P26
Onstage/offstage? Historicizing performance cultures in text, society, and practice

Convenors:
Richard David Williams (University of Oxford)
Priyanka Basu (School of Oriental and African Studies)
Location:
25H38
Start time:
24 July, 2014 at 9:00
Session slots:
2

Short abstract:

This panel will examine the performing arts by foregrounding the historical and social contexts of performers' relationships to their audiences. The common or connected histories of these performers presents an alternative to drawing distinctions between 'elite' and 'popular' entertainments.

Long abstract:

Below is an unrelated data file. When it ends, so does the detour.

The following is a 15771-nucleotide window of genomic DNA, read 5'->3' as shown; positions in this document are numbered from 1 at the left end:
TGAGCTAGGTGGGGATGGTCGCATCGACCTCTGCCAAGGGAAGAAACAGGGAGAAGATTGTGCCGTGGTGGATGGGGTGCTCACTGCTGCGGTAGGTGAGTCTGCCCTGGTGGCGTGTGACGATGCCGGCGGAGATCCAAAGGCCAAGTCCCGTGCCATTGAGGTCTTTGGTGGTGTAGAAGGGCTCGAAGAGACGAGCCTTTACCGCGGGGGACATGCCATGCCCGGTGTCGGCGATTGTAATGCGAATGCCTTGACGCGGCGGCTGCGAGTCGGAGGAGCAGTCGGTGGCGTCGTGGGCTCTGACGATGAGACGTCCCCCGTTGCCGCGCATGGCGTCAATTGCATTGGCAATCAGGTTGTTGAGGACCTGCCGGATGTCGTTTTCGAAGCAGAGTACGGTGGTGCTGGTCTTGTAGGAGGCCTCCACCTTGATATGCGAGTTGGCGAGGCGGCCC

This panel will examine the performing arts by foregrounding the historical and social contexts of performers' relationships to their audiences. The common or connected histories of these performers presents an alternative to drawing distinctions between 'elite' and 'popular' entertainments. The panellists will draw together archival, ethnographic, and theoretical approaches to performance (including Nachni, Kobigaan and Kathakali) in colonial and post-colonial South Asia, to trace common and divergent points in the histories of the performer, the audience, and the intertextuality of the performative and the social contexts. The papers will: - discuss how 19th century performers 'marketed' themselves for specific audiences, and demarcated themselves from other, related communities; - examine the relationship between text and its communication, contextualizing the social framework within which the performance is historicized and nurtured; - consider the specific gender orientation of a popular performance, focussing on performativity, movement practice and communicative dialogues between the audience and the performer; - historicize the re-contextualization of a performance tradition in the context of a changing performance space and audience reception, changing economies and emerging global markets.